There’s something lurking in the undergrowth of our neighbourhood. It survival depends on finding a host, sucking its blood and implanting toxins deadly enough to kill our treasured family members. Three animals in my block have been struck down by these critters but is this a reason to keep you and your pets indoors for the rest of summer…….
Tick identification and prevention is important at this time of year in Australia. In Far North Queensland paralysis ticks are evident all year round but early spring rains and warm temperatures can cause an increase in activity. In my neighbourhood alone, one dog has died and two have had weekend stays at the vetinerary clinic racking up bills close to $1000. The experience of my neighbours dogs (Molly the Schnauzer and Juno the Staffy x Boston Terrier) are interlaced into this article.
Here are some pointers to help avoid Paralysis Ticks and still maintain a healthy lifestyle with your dogs:
Where are Paralysis Ticks found?
If you live on the East Coast of Australia, from North Queensland to Victoria, you and your animals are at risk from Paralysis Ticks. Their natural hosts are bandicoots, possums, kangaroos and koalas. You’ll find these ticks lurking in bushy, scrubby edges of parkland, long grasses and at the edge of rainforest areas. After a rain the wet weather flushes ticks out onto the tips of shrubs and grasses, where they wait for passing hosts to brush by.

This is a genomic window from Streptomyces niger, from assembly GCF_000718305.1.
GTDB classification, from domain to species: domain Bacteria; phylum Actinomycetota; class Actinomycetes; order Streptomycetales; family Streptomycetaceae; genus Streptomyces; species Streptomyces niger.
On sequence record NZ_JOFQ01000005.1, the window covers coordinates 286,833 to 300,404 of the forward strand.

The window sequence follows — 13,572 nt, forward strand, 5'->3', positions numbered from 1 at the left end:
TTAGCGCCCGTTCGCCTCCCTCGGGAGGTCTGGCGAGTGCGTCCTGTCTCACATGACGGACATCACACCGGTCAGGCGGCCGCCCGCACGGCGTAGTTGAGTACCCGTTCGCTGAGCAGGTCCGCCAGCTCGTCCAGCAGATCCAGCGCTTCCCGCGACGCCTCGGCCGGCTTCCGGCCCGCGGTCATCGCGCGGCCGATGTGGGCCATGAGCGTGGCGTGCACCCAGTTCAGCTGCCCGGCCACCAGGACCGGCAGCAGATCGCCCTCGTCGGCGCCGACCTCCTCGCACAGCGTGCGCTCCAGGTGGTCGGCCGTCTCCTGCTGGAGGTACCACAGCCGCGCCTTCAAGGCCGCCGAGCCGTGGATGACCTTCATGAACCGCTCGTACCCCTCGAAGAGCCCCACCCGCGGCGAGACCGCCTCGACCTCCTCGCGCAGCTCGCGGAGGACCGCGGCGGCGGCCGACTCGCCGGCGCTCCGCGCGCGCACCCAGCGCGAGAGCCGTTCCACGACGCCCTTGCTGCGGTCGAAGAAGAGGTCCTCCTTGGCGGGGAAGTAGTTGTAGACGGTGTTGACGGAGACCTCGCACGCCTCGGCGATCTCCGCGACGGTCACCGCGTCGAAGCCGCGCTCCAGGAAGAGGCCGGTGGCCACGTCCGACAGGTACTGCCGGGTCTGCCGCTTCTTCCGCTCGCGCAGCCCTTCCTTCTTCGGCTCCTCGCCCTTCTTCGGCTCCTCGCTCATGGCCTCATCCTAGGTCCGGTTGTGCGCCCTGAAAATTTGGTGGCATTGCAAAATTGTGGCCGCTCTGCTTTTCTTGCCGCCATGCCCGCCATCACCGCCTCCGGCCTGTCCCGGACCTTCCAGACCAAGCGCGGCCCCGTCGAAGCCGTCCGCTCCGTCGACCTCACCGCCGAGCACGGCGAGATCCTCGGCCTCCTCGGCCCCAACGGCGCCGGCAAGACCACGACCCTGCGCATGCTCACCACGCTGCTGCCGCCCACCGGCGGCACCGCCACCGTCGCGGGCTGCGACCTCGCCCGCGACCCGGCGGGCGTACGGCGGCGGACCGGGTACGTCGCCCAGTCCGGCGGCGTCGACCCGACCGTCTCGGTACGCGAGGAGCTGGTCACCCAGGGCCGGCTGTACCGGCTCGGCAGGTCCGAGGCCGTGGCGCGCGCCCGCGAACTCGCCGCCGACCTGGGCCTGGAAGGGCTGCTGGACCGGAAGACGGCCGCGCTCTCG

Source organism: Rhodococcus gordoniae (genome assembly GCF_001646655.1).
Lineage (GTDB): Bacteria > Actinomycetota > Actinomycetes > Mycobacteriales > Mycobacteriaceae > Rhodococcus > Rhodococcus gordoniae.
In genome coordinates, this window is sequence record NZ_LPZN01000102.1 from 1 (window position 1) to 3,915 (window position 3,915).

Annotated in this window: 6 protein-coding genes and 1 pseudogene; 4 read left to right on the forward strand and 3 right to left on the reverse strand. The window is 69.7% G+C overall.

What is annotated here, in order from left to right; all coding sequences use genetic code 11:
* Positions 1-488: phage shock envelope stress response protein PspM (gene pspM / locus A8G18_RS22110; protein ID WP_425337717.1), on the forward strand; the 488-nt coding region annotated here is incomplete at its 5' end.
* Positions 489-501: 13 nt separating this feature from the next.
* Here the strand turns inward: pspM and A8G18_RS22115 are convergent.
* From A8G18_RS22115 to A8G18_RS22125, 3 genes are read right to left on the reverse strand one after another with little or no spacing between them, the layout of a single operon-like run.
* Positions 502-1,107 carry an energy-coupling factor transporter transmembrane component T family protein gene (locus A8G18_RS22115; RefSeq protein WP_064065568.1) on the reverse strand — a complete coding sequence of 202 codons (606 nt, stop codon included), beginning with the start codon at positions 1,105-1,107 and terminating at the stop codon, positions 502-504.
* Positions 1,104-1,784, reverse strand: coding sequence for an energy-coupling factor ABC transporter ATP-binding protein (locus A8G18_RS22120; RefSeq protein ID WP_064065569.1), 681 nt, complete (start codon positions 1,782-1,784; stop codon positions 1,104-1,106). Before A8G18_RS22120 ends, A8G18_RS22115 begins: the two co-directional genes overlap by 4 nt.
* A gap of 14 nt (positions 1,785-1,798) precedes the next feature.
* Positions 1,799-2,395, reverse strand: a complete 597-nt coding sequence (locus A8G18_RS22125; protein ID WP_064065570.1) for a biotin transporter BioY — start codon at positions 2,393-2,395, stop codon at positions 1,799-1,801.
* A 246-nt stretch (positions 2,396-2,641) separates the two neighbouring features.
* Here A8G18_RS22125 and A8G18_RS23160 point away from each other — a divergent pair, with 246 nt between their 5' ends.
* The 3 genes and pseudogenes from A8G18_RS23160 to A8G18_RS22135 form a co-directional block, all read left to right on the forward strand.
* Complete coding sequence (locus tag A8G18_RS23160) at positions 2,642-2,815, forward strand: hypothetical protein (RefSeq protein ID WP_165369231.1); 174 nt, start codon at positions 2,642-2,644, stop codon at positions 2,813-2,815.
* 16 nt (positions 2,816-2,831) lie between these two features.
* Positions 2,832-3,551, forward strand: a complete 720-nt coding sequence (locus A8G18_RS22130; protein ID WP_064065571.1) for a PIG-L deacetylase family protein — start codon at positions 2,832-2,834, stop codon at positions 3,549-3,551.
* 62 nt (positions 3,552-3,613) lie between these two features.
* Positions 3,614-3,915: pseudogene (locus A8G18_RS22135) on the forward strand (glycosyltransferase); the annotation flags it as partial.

Both Molly and Juno had spent time in a nearby neighbourhood park only days before their symptoms became evident. Both dogs had been playing near clusters of Singapore Daisy, a weed that grows in the gullies and banks of the parks they visited. Both parks are close to wallaby and bandicoot habitats.
Paralysis Tick Identification
There are three types of ticks you can encounter when you have pets in your household. It’s the female adult paralysis tick that poses the biggest danger to your pet. As the paralysis tick becomes engorged with blood its body changes to a light grey-blue colour. And as the paralysis tick sucks, it secretes toxins into its host – it’s these toxins that can affect the nervous system and can ultimately lead to death.